February 2, known by weather forecasters and some movie fans as “Groundhog Day,” returns every year.
Suppose, just suppose, as in the famed 1993 film, you magically get to repeat Feb. 2 after spending the whole day doing whatever you actually did on Feb. 2. Would you change anything? Think about it.
Many libraries have the movie and it can be found with a streaming service. A romcom directed and cowritten by Harold Ramis with Danny Rubin, it is worth watching.
Another good choice is to travel to Woodstock, a charming town northwest of Chicago, where it was filmed. Their groundhog, Woodstock Willie, predicts when Spring may come similarly to Punxsutawne Phil in Punxsutawne, PA. that “Groundhog Day” is supposed to be based on in the movie.
Both Groundhogs whisper their predictions to their handlers. But in Woodstock, IL You can tour the actual film sites and view the film in the local movie house.
Events surrounding the film start Feb. 1 but are celebrated with a redo of the weather predicting creatures on Feb 2.
Groundhog Day is based on European folklore as to when to plant. For folklore and other info visit Farmer’s Almanac.
Ed Note: Unlike Groundhog Day, Feb. 29, popularly known by calendar keepers as “Leap Year Day,” doesn’t return every year. It only comes every four years. However, Leap Year Day is back this year, 2024.
Based on all the awards ceremonies that have already taken place this year “Everything Everywhere All At Once” is expected to walk off with the most awards. But tune in any way when the 956th Academy Awards are announced March 12, 2023 for movies released in 2022 to see the gowns and tuxes, hear the best songs performed and guess the other awards.
As an example, In the 1929 Oscars Frank Borzage won Best Directing for Dramatic Picture with “7th Heaven” and “Wings” took the first Oscar ever for Best Picture.
The site also lists this year’s Dikrecting nominees as Martin Mcdonagh for “The Banshees of Inisherin,” Daniel Kwan and Daniel Scheinert (Known as the two Daniels) for “Everything Everywhere All At Once,” Steven Spielberg for “The Fabelmans,” Todd Field for “Tar” and Ruben Östlund for “Triangle of Sadness.”
No matter who wins what film makers are hoping for is full recovery at theaters so audiences are back after the Pandemic.
If tuning in to Good Morning America at 7:30 a.m.Jan.24 or watching GMAlivestream, you heard the 95th Academy Awards nominations for movies released in 2022.
There are 23 categories ranging from Best Picture and Best Actress to Best Costume Design and Best Original Score. Oscar winners will be announced March 12 at the Dolby Theatre in Hollywood.
But if you watched the Hollywood Foreign Press Association’s Global Awards Winners & Nominees 2023 | Golden Globes earlier in January which often reflected what the Oscars would look like, you might not be surprised that “Everything Everywhere All at Once” led Academy Awards announcement with 11 nominations and “The Banishees of Inisherin” followed with 9 as did “All Quiet on the Western Front.”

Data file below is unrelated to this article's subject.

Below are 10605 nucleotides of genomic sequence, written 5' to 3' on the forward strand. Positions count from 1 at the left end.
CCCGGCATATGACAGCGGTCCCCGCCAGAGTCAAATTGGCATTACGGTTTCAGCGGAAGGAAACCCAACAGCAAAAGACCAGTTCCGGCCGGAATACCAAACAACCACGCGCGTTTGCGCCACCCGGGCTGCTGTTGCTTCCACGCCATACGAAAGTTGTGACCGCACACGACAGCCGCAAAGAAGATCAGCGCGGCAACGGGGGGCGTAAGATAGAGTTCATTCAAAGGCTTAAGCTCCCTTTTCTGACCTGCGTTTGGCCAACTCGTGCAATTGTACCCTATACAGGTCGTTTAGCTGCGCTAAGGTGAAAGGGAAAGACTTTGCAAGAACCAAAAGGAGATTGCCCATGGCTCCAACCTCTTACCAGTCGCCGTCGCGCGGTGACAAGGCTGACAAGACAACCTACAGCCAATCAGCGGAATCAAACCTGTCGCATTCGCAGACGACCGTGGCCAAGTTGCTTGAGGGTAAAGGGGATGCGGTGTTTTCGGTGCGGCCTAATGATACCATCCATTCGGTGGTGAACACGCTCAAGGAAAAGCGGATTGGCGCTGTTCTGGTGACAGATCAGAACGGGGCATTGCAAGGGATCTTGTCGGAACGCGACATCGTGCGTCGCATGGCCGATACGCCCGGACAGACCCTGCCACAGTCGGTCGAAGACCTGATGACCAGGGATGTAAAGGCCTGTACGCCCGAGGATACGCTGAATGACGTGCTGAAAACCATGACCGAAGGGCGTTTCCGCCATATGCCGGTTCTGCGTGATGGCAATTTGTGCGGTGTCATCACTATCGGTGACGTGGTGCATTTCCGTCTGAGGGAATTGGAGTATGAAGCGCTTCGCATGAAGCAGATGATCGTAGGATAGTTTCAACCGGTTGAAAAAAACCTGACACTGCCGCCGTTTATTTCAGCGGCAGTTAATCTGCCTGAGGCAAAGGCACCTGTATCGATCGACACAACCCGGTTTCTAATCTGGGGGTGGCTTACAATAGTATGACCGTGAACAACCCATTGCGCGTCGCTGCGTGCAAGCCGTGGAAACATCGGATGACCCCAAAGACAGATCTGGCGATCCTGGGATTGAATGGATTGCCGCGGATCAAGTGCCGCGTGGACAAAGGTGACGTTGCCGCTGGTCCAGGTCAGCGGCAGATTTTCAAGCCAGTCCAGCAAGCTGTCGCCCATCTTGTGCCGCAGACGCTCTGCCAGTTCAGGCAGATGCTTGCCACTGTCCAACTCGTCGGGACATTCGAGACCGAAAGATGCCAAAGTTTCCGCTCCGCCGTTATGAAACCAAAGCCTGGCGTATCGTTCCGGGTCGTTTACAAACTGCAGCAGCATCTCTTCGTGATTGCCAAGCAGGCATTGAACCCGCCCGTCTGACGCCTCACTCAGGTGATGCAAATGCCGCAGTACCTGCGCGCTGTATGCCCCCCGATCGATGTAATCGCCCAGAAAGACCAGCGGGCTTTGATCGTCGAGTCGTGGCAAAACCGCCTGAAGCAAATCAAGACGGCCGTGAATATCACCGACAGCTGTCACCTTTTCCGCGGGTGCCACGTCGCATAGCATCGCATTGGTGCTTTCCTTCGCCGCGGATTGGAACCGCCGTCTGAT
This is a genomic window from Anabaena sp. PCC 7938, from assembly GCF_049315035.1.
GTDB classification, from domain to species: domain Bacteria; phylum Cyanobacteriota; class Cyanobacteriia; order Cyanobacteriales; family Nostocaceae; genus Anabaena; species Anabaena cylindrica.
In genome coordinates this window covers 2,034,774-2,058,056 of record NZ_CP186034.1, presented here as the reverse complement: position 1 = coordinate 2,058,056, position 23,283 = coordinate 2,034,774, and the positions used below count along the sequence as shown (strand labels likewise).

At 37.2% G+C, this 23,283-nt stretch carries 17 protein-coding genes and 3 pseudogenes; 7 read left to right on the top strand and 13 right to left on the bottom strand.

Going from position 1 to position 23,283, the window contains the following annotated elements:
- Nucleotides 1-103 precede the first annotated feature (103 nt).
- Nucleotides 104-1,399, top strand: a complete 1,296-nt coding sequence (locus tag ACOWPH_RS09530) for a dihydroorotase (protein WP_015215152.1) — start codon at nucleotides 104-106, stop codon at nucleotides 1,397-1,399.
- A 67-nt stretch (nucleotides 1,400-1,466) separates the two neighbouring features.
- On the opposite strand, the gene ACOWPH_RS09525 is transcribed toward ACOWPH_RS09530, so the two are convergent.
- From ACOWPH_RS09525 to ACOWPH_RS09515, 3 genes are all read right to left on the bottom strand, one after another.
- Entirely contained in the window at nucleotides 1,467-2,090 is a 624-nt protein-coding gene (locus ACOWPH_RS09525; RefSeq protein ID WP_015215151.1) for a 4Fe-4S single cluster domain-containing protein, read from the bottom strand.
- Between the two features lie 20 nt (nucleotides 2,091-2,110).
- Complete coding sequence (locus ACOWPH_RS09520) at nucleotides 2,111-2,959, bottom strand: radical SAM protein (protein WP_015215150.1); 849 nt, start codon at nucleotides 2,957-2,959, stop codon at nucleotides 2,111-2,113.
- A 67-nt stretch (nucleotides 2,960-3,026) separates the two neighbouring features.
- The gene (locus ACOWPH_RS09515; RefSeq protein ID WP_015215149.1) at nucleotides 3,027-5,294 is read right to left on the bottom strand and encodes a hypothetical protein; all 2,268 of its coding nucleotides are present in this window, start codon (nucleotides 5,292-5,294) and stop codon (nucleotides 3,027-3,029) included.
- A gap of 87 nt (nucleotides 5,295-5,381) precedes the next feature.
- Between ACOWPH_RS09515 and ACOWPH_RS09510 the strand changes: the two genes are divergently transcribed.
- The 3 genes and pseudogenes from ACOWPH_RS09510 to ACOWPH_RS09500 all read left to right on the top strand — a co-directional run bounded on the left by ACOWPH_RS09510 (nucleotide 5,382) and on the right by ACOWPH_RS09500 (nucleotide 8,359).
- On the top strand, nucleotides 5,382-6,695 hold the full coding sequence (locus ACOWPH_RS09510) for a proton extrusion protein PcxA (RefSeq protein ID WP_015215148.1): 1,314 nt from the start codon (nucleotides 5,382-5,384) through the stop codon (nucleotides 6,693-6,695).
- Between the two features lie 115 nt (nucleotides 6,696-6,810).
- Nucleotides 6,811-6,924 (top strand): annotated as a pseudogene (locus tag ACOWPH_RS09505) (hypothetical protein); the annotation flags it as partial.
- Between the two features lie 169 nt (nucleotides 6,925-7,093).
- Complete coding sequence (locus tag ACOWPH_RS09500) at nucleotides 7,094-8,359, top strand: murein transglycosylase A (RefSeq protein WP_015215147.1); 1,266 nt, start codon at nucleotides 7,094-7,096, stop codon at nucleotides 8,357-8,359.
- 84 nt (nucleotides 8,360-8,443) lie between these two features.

To sort of understand “Everything Everywhere,” think of the world, our universe, as a unified entity, then think of what it might be if it were a multiverse made up of parallel universes. Conceived and directed as a drama-com by Daniel Kwan and Daniel Scheinert and produced by them with Anthony and Joe Russo, the center figure is an elderly Chinese American immigrant (Michelle Yeoh) who has to connect to her multiverse selves.
Here are some of the category nominees that propelled “Everything Everywhere” and “The Banishees.”
All Quiet on the Western Front Avatar: The Way of Water The Banshees of Inisherin Elvis Everything Everywhere All at Once The Fabelmans Tár Top Gun: Maverick Triangle of Sadness Women Talking
Best Supporting Actress
Angela Bassett, Black Panther: Wakanda Forever
Hong Chau, The Whale
Kerry Condon, The Banshees of Inisherin
Jamie Lee Curtis, Everything Everywhere All at Once
Stephanie Hsu, Everything Everywhere All at Once
Best Original Score
Volker Bertelmann, All Quiet on the Western Front
Carter Burwell, The Banshees of Inisherin
Justin Hurwitz, Babylon
Son Lux, Everything Everywhere All at Once
John Williams, The Fabelmans
Best Costume Design
Jenny Beavan, Mrs. Harris Goes to Paris
Ruth Carter, Black Panther: Wakanda Forever
Catherine Martin, Elvis
Mary Zophres, Babylon
Shirley Kurata, Everything Everywhere All at Once
What if your team doesn’t make Super Bowl LVII on Feb. 12. Or you crave a fun event to brighten winter. Around Chicago found four events. At least one should appeal.
Celebrate Chinese New Year
Also called the Spring Festival and a celebration of the Lunar New Year, 2023 is the Year of the Rabbit and goes from Jan. 22 through Feb. 5.
Chicago’s Chinatown and Uptown (Argyle) neighborhoods hold lion and dragon dances, parades and other Lunar New Year events.
Uptown celebrates Jan. 28 from noon to 4 p.m. with the parade stepping off at 1 p.m. from Argyle Street and Winthrop Avenue. For details visit Argyle Lunar New Year. Chinatown’s parade is Jan. 29, 1 p.m. at 24th Street and Wentworth Avenue. See details at Chinatown Community Lunar New Year.
Or celebrate with dinner at a Chinese restaurant. Most decorate in red and some hand out red envelopes.